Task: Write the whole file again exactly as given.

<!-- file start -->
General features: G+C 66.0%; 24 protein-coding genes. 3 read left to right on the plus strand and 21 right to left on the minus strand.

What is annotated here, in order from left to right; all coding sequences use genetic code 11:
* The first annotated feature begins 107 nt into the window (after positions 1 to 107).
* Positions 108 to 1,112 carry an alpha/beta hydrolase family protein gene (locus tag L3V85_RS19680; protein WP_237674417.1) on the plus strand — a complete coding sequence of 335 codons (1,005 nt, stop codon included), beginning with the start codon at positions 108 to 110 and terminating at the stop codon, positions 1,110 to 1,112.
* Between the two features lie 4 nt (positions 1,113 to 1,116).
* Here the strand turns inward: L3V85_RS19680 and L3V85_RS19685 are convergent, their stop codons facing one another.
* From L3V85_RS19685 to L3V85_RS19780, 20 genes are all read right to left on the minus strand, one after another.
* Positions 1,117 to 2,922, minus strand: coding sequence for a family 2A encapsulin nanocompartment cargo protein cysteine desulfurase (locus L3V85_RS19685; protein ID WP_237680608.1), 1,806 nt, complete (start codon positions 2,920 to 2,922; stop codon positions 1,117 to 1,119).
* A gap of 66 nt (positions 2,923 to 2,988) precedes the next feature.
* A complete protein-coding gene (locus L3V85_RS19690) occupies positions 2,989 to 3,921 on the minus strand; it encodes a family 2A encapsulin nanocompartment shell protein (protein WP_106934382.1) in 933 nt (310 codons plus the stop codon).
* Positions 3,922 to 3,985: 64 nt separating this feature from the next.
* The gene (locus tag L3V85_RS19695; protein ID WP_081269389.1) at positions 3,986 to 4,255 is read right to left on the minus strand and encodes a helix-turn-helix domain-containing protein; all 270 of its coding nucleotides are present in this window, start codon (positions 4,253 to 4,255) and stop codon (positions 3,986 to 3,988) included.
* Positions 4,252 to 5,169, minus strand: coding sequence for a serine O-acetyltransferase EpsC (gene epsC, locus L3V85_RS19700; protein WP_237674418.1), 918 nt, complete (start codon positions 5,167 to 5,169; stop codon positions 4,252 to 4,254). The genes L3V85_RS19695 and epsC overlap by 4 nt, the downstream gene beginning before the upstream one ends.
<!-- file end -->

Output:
General features: G+C 66.0%; 24 protein-coding genes. 3 read left to right on the plus strand and 21 right to left on the minus strand.

What is annotated here, in order from left to right; all coding sequences use genetic code 11:
* The first annotated feature begins 107 nt into the window (after positions 1 to 107).
* Positions 108 to 1,112 carry an alpha/beta hydrolase family protein gene (locus tag L3V85_RS19680; protein WP_237674417.1) on the plus strand — a complete coding sequence of 335 codons (1,005 nt, stop codon included), beginning with the start codon at positions 108 to 110 and terminating at the stop codon, positions 1,110 to 1,112.
* Between the two features lie 4 nt (positions 1,113 to 1,116).
* Here the strand turns inward: L3V85_RS19680 and L3V85_RS19685 are convergent, their stop codons facing one another.
* From L3V85_RS19685 to L3V85_RS19780, 20 genes are all read right to left on the minus strand, one after another.
* Positions 1,117 to 2,922, minus strand: coding sequence for a family 2A encapsulin nanocompartment cargo protein cysteine desulfurase (locus L3V85_RS19685; protein ID WP_237680608.1), 1,806 nt, complete (start codon positions 2,920 to 2,922; stop codon positions 1,117 to 1,119).
* A gap of 66 nt (positions 2,923 to 2,988) precedes the next feature.
* A complete protein-coding gene (locus L3V85_RS19690) occupies positions 2,989 to 3,921 on the minus strand; it encodes a family 2A encapsulin nanocompartment shell protein (protein WP_106934382.1) in 933 nt (310 codons plus the stop codon).
* Positions 3,922 to 3,985: 64 nt separating this feature from the next.
* The gene (locus tag L3V85_RS19695; protein ID WP_081269389.1) at positions 3,986 to 4,255 is read right to left on the minus strand and encodes a helix-turn-helix domain-containing protein; all 270 of its coding nucleotides are present in this window, start codon (positions 4,253 to 4,255) and stop codon (positions 3,986 to 3,988) included.
* Positions 4,252 to 5,169, minus strand: coding sequence for a serine O-acetyltransferase EpsC (gene epsC, locus L3V85_RS19700; protein WP_237674418.1), 918 nt, complete (start codon positions 5,167 to 5,169; stop codon positions 4,252 to 4,254). The genes L3V85_RS19695 and epsC overlap by 4 nt, the downstream gene beginning before the upstream one ends.